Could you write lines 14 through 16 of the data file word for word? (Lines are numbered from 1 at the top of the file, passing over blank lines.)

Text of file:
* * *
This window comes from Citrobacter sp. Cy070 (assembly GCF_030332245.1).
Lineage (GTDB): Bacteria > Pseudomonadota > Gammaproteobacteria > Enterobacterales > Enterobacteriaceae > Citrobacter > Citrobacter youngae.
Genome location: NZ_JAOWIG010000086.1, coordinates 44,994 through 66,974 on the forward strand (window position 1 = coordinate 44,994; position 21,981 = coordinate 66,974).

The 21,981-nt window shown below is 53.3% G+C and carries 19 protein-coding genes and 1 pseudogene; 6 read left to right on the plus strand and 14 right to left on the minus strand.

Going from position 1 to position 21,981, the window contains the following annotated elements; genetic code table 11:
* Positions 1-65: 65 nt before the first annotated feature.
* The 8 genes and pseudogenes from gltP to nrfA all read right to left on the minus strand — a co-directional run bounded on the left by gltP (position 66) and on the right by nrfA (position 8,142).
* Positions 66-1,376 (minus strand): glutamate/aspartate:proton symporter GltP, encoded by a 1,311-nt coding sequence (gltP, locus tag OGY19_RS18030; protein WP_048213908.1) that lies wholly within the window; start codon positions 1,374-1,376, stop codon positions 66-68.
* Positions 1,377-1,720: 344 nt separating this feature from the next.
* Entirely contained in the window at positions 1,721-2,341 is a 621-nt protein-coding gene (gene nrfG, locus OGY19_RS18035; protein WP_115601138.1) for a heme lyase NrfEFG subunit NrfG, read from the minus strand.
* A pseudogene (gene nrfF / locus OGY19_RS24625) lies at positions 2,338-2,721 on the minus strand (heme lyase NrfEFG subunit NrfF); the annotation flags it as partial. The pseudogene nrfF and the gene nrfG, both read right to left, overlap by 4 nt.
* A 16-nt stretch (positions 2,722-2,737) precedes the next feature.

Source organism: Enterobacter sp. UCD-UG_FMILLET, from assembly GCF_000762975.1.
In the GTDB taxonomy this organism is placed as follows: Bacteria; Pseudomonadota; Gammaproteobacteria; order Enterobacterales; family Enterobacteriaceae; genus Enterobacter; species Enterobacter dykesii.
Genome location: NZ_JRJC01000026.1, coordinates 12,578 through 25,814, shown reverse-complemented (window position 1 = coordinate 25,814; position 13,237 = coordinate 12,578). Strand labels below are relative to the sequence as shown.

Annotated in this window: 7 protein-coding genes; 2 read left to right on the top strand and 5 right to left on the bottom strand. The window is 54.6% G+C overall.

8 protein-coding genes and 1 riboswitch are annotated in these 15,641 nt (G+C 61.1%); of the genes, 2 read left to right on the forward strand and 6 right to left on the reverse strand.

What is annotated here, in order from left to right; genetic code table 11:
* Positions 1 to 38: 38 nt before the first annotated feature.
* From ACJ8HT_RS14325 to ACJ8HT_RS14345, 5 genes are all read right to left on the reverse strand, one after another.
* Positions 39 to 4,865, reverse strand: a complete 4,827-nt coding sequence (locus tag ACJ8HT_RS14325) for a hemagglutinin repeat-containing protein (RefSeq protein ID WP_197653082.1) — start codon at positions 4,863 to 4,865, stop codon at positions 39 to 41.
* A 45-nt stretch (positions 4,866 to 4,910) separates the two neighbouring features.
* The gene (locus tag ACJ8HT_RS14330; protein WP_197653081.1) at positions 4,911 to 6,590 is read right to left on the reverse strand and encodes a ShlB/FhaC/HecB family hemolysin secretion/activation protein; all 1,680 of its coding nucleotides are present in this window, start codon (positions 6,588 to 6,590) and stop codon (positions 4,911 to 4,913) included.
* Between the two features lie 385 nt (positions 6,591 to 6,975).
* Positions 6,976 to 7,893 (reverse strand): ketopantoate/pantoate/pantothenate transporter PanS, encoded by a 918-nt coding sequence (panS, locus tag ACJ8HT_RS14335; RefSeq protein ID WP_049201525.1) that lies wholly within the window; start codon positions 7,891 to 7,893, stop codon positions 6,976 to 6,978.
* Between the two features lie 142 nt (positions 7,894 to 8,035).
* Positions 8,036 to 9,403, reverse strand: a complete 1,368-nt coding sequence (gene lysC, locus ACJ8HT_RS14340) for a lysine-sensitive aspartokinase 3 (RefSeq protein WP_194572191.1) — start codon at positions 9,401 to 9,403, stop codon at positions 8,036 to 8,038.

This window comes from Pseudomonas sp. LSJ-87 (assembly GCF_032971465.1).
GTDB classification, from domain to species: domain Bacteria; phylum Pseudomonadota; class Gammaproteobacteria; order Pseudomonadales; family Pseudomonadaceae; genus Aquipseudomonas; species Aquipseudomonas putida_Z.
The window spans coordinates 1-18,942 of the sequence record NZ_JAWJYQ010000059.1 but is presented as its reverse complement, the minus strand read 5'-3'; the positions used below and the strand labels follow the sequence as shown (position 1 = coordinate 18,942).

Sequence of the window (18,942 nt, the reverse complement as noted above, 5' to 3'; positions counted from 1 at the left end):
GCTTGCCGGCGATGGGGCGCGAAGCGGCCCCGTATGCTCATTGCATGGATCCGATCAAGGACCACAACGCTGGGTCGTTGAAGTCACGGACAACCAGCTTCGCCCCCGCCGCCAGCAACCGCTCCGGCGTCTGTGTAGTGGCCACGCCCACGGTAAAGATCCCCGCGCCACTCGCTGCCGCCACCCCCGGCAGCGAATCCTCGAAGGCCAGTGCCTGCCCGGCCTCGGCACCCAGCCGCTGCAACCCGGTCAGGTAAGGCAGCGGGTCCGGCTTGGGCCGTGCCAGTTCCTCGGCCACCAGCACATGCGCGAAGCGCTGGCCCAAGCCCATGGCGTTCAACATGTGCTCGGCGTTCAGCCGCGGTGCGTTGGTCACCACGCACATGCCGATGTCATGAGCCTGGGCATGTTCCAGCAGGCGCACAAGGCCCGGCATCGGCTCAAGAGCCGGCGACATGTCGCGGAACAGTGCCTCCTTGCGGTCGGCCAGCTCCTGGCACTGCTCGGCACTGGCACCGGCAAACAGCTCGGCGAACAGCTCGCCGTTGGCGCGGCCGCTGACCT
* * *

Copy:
In the GTDB taxonomy this organism is placed as follows: Bacteria; Pseudomonadota; Gammaproteobacteria; order Enterobacterales; family Enterobacteriaceae; genus Enterobacter; species Enterobacter dykesii.
Genome location: NZ_JRJC01000026.1, coordinates 12,578 through 25,814, shown reverse-complemented (window position 1 = coordinate 25,814; position 13,237 = coordinate 12,578). Strand labels below are relative to the sequence as shown.

Annotated in this window: 7 protein-coding genes; 2 read left to right on the top strand and 5 right to left on the bottom strand. The window is 54.6% G+C overall.